On October 11, 2012, the eyes of our entire nation were focused on the state of California where a catastrophic industrial accident claimed the life of a 62-year-old worker at a Bumble Bee Foods LLC plant in Santa Fe Springs. For those of our Ohio readers who may not remember, the man died after becoming trapped in an oven used to sanitize cans of tuna.
As we have said many times before on this blog, providing a safe working environment should be an employer's top concern. When they start to let their safety standards slip or fail to address their employees' needs, accidents can happen, which can mean everything from injuries, to illnesses, to death.
A study published this month may start raising concerns about the use of a particular dispersant known as Corexit EC9500A, which was widely used in the cleanup efforts following the Deepwater Horizon explosion. According to the study, which was conducted by the University of Alabama at Birmingham and highlighted in a recent Washington Post article, exposure to the chemical causes damage to epithelial cells that are found in both human lungs and the gills of aquatic animals.
COLUMBUS-- The Ohio Bureau of Workers' Compensation (BWC) and Ohio Board of Regents today announced Ohio University (OU) has been awarded a $245,000 research grant to improve workplace safety. OU is one of six higher education institutions in Ohio selected for $2 million in funding for nine research proposals.
Someville, NJ (WorkersCompensation.com) - Custom-order cabinetry company Choice Cabinetry LLC exposed employees to safety and health hazards, many involving methylene chloride, according to the U.S. Department of Labor's Occupational Safety and Health Administration. Initiated as part of its Site-Specific Targeting Program for industries with high injury and illness rates, OSHA's March 2014 inspection cited the Somerville company for 15 violations, including three willful. Proposed penalties total $136,290.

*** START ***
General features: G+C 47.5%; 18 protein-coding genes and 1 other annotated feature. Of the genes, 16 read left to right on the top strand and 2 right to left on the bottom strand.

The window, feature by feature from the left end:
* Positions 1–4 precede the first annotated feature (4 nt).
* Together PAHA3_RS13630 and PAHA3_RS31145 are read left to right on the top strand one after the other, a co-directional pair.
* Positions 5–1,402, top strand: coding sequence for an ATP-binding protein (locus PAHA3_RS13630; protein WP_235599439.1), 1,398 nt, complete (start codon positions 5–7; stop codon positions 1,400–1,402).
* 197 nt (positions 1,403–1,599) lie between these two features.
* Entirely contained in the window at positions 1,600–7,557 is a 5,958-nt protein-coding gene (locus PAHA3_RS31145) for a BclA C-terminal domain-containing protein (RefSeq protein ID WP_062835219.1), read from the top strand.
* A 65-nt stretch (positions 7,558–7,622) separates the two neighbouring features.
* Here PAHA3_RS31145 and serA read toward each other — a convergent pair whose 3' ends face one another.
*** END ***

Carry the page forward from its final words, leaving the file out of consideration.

Construction is a dangerous profession. It's a statement most people would not argue against. But despite the fact that there are state and federal regulations to keep these dangers in check, accidents can still occur.
Ohio farmers may already be knee deep in the farming season in the hopes of achieving robust crops this year. Many farmers rely on farm hands and other agricultural workers to accomplish all of their harvest goals. Unfortunately, agricultural workers and farmers do face risk of injury and illness on the job. According to a new study, the majority of illnesses and injuries sustained by these employees go unreported. Upwards of 75 percent of such workplace injuries and diseases are never reported by the federal agencies that are in charge of tracking workplace hazards.
Government agencies are working together to improve safety conditions at poultry plants in Ohio and across the country. While a recent study found that line speed does not significantly contribute to an increase in worker injuries and disorders, researchers have found that, of 318 workers at one plant involving repetition and force tasks, 42 percent had evidence of carpal tunnel syndrome.
Employers in Ohio and across the nation are required to provide employees with safe work environments, and this often requires proper safety training and gear in hazardous work environments. When employers fail to respect this very basic workers' right, serious workplace accidents may occur, resulting in injuries and even death.
The Ohio Bureau of Workers' Compensation will be holding its annual conference later this month. The bureau handles workers' compensation claims in the state along with the Ohio Industrial Commission. The organization intends to welcome various industry experts to talk about workplace accidents and how to deal with them. The bureau's administrator said a big part of the Ohio Safety Congress and Expo is listening to the general speakers share their insight on workplace safety. He also stated that these experts are at the forefront of developing measures to prevent workplace injuries.